Saturday, May 7, 2011

Feminists, Historians, Mothers: Take Note

I found this booklet at an estate sale today.

It is a pamphlet developed by Modess Sanitary Napkins in 1953; a handy little guide for all those tough questions every girl has about puberty but is too embarrassed to ask her mother.

That's right, "Phooey".  The pamphlet goes into the social aspects of growing up, the biology of menstruation, and some helpful advice on how to cope with the changes in your body.  Here are my favorite pages:

It fascinates me how much womens' lives have changed in just 58 years.  I think it would be interesting to compare this pamphlet to a similar "what's happening to my body?" book published today.  The biology is all the same, only the perception of how we may use our bodies is different now.

I have the whole book scanned to a pdf document.  If you are interested in reading more of it, please let me know and I'll e-mail it to you.  It was clearly written by Modess because of the advertising in it, but there are no copyrights printed in it, so I assume it's ok to reproduce for academic purposes.

Tuesday, May 3, 2011

Finally Spring

The month of April was desperate for me.  The dark, cold days weighed me down, made me feel choked and repressed.  I had plenty to be anxious about as it was, and the fact that the sun refused to shine just made everything worse.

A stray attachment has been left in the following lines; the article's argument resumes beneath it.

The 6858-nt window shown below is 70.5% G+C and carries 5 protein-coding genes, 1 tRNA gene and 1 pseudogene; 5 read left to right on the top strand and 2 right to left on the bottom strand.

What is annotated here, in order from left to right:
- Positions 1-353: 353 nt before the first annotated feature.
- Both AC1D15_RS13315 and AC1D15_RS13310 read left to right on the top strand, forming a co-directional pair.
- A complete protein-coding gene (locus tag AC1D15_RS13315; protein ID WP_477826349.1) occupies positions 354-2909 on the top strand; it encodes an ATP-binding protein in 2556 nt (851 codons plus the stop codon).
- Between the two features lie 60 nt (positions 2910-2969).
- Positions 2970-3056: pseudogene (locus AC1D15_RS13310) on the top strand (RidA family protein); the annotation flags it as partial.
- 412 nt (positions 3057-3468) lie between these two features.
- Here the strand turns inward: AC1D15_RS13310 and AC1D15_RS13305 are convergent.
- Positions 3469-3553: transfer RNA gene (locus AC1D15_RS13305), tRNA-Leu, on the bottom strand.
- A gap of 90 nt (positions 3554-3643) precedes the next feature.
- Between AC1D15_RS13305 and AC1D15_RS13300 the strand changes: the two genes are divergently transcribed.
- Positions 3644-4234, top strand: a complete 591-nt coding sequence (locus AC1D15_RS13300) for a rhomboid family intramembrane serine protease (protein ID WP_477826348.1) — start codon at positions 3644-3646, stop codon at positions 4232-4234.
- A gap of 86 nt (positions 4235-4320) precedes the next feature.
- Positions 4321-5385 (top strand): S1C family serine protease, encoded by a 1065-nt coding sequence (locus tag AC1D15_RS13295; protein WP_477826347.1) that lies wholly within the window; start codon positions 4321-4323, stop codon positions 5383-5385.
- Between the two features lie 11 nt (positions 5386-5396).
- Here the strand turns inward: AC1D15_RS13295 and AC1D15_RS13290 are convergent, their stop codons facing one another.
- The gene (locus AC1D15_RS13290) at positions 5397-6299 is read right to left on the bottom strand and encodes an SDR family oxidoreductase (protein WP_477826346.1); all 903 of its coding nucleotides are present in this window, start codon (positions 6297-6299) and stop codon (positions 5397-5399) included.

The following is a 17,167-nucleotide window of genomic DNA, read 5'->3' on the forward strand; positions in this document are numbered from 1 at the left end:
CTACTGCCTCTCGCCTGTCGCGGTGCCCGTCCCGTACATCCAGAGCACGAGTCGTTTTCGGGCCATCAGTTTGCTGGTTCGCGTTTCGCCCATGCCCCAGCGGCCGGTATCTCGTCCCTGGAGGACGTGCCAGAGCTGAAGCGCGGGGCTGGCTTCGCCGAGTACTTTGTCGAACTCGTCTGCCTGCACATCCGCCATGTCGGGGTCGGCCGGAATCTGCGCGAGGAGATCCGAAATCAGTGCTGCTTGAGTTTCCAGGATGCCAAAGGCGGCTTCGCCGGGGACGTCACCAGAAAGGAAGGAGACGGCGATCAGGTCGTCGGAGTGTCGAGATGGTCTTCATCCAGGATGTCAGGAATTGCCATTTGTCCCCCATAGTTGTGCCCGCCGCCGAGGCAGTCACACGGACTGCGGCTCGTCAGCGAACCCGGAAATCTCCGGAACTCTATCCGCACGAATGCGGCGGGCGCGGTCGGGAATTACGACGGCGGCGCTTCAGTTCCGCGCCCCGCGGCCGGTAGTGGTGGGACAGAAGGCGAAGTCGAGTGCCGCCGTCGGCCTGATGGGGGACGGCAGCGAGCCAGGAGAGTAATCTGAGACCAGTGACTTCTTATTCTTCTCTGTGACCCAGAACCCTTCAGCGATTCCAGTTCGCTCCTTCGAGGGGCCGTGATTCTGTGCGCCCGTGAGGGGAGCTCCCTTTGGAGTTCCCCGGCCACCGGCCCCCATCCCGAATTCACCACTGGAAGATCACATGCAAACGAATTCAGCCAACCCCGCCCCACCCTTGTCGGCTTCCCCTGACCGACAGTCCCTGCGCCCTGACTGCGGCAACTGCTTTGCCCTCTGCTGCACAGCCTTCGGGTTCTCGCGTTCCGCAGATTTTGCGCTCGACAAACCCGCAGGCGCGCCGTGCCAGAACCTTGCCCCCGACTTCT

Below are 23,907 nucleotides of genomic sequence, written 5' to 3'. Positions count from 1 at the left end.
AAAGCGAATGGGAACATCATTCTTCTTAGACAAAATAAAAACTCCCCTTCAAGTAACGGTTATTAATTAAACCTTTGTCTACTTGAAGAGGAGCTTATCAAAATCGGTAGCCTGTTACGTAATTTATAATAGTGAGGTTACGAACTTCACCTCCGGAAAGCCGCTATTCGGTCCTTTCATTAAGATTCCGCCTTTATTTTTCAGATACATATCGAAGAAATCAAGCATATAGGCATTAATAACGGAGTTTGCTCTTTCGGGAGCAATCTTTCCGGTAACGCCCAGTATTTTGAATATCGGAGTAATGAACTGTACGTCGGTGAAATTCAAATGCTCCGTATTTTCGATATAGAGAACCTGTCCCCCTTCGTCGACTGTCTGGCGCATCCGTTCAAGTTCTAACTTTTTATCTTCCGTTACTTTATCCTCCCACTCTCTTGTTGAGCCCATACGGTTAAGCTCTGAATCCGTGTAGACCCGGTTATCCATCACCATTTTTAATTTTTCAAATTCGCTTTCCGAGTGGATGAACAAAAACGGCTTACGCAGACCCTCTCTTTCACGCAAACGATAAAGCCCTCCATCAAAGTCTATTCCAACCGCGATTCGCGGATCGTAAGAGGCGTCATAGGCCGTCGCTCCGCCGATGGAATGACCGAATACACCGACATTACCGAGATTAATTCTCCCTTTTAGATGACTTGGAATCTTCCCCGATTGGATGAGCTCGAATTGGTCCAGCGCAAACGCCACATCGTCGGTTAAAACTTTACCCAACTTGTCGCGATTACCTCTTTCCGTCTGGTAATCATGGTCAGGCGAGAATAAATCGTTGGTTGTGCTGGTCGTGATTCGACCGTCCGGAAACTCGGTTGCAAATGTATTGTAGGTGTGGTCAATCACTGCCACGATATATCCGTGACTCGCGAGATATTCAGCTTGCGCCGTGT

Today, May 2, I finally felt that Spring might actually be here.  We started the morning sunny and 33 degrees, but the temperature quickly rose.  But the time I made it to my friend's house for a playdate with the kids, it was warm enough to play in the backyard.  I basically spent the rest of the day outside.  While the kids slept, I got a chance to weed the garden.  I love weeding.  It's a simple, repetitive task with immediately gratifying results.  I like to pull each weed out by the roots, one at a time.  I consider each root pulled in its entirety a victory for my garden, knowing that it won't have a chance to sneak back later.  Now a good portion of the perennial garden is clean and ready for new growth. 

Now, I don't want to give you any mistaken impressions.  I am not the gardener of my family.  Far from it.  My husband labors all summer to maintain and develop our gardens.  For the most part, I usually look on from my spot in the shade and give unnecessary advice.  But I do like to weed, which works out because it isn't his favorite task.

Now I have a sunburn on my nose, and a list of things I need to gather together to prepare my family for spring weather: buy new sunblock, sunglasses (I lost my prescription lenses last year), tupperware for the outside toys, umbrella for the picnic table (because we left it open in the wind last year and ruined it).  I also need to wash the outside blanket, hook up the hammock, find the sidewalk chalk...and on and on.  But still I feel that I came out ahead today.  My list of things to do is only a list, and does not gnaw away at my tummy and keep me up at night.  For now I am relaxed and happy.  Tomorrow: 63 and sunny.